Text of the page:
Risque Cell Phone Pics Results in Teen Arrest, Mislabelling

Dennis Faas's picture

Six Pennsylvania high school students are among the latest teens facing child pornography charges also known as sexting: the act of sending or receiving nude or semi-nude pictures on cell phones and sharing them with others. The term 'sexting' comes from 'texting', which is text-messaging over a cell phone.

Three teenage girls aged 14 and 15 are facing charges for taking nude or semi-nude pictures of themselves and sending them via their cell phones to three boys aged 16 and 17. The boys are facing charges of possession.

The photos were discovered in October after school officials confiscated a cell phone from a male student for violating school rules. A nude photo of a classmate was found on the cell phone. Police were called and an investigation led them to other cell phones that contained more photos.

Authorities Sending a Strong Message to Minors

A police captain said the first photograph was a nude self portrait taken by a juvenile female.  The captain stressed how dangerous the practice truly was, since pictures on a cell phone could end up on the Internet.

A statement issued by the school district said the investigation didn't turn up an evidence of inappropriate activity on school grounds, other than the violation of its electronic devices policy.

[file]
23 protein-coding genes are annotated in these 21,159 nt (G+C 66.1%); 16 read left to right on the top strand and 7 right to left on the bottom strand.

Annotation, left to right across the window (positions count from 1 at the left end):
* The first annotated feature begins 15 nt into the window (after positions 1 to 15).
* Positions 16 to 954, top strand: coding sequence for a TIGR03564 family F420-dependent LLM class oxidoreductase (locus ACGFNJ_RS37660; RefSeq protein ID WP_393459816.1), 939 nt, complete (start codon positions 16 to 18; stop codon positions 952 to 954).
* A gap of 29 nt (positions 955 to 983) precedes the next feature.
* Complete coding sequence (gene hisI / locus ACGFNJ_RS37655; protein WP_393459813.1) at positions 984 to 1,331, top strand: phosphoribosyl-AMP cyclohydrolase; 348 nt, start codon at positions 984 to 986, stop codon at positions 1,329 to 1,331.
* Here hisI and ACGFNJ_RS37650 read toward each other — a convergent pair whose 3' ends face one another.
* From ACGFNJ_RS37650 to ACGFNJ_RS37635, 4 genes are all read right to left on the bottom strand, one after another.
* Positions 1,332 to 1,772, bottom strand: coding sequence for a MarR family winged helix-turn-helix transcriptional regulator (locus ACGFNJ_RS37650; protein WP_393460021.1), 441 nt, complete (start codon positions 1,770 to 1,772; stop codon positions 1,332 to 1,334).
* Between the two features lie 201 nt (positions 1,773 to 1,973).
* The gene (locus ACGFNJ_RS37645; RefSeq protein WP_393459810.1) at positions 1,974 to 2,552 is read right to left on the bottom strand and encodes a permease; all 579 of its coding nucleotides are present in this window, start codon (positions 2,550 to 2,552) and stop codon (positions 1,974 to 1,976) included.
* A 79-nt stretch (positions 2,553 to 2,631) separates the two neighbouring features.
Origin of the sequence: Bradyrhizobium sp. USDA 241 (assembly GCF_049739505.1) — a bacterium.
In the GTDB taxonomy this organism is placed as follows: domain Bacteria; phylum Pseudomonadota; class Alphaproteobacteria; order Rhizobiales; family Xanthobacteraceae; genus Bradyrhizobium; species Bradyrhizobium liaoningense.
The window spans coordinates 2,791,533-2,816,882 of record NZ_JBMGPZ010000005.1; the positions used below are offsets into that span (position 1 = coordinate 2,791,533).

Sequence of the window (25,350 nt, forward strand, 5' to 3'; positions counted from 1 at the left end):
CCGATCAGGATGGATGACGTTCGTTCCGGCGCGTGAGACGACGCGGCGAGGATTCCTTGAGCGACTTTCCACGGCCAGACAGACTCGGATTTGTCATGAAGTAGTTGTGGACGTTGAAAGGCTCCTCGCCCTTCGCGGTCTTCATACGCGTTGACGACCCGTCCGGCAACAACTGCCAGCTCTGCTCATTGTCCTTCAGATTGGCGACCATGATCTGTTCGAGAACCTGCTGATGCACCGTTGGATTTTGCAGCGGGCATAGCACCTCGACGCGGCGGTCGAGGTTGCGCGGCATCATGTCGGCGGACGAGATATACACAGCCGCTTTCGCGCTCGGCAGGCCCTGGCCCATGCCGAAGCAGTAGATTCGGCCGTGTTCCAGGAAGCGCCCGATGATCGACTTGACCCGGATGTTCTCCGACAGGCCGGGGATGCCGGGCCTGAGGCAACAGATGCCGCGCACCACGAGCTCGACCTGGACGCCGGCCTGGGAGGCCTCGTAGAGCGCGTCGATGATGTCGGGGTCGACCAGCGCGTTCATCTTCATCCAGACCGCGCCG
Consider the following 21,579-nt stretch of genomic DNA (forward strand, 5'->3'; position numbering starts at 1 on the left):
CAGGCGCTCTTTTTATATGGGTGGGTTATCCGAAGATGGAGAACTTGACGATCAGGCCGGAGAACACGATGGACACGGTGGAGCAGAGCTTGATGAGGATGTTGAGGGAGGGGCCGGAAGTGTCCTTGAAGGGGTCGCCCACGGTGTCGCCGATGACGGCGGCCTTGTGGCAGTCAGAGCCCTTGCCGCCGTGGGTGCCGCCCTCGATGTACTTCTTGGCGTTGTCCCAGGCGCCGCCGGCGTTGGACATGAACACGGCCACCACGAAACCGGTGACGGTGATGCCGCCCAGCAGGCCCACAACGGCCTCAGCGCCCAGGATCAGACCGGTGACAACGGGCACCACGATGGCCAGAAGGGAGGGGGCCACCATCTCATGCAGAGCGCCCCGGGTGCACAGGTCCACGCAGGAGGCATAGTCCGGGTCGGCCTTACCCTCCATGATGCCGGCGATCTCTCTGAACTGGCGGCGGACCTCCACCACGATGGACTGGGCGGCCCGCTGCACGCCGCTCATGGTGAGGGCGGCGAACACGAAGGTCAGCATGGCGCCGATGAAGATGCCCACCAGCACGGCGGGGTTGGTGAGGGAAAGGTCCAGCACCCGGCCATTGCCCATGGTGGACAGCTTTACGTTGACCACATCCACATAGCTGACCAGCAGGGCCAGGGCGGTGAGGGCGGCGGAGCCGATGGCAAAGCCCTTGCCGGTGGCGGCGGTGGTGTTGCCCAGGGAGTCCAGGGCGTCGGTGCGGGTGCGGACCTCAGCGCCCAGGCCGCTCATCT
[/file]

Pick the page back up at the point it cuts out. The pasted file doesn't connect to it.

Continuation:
Authorities decided to file child pornography charges in order to send a strong message to other minors who are considering sending nude or semi-nude pictures of themselves to other friends.

Prosecuting Minors Taking Pictures of Themselves "Counterproductive"

Patrick Artur, a Philadelphia defense attorney who claims to have handled at least 80 child pornography cases, says that prosecuting minors for taking photos of themselves is counterproductive to the purpose of both state and federal child pornography laws that are intended to prevent the sexual abuse of children by 'dirty old men in raincoats,' noting that this situation is clearly overkill. (Source: msn.com)

Under Pennsylvania's child pornography law, there is no mandatory minimum sentence -- unlike the federal statute. Under Pennsylvania law, the students may not be incarcerated if found guilty, but a conviction of that type would have serious implications, including forcing them to register as sex offenders for at least 10 years.

The prosecutor wanted to force the kids into a 10-hour class on pornography and sexual violence, threatening them with charges for sexual abuse of a minor, but a federal judge granted a temporary restraining order against any such prosecutions. (Source: zdnet.com)

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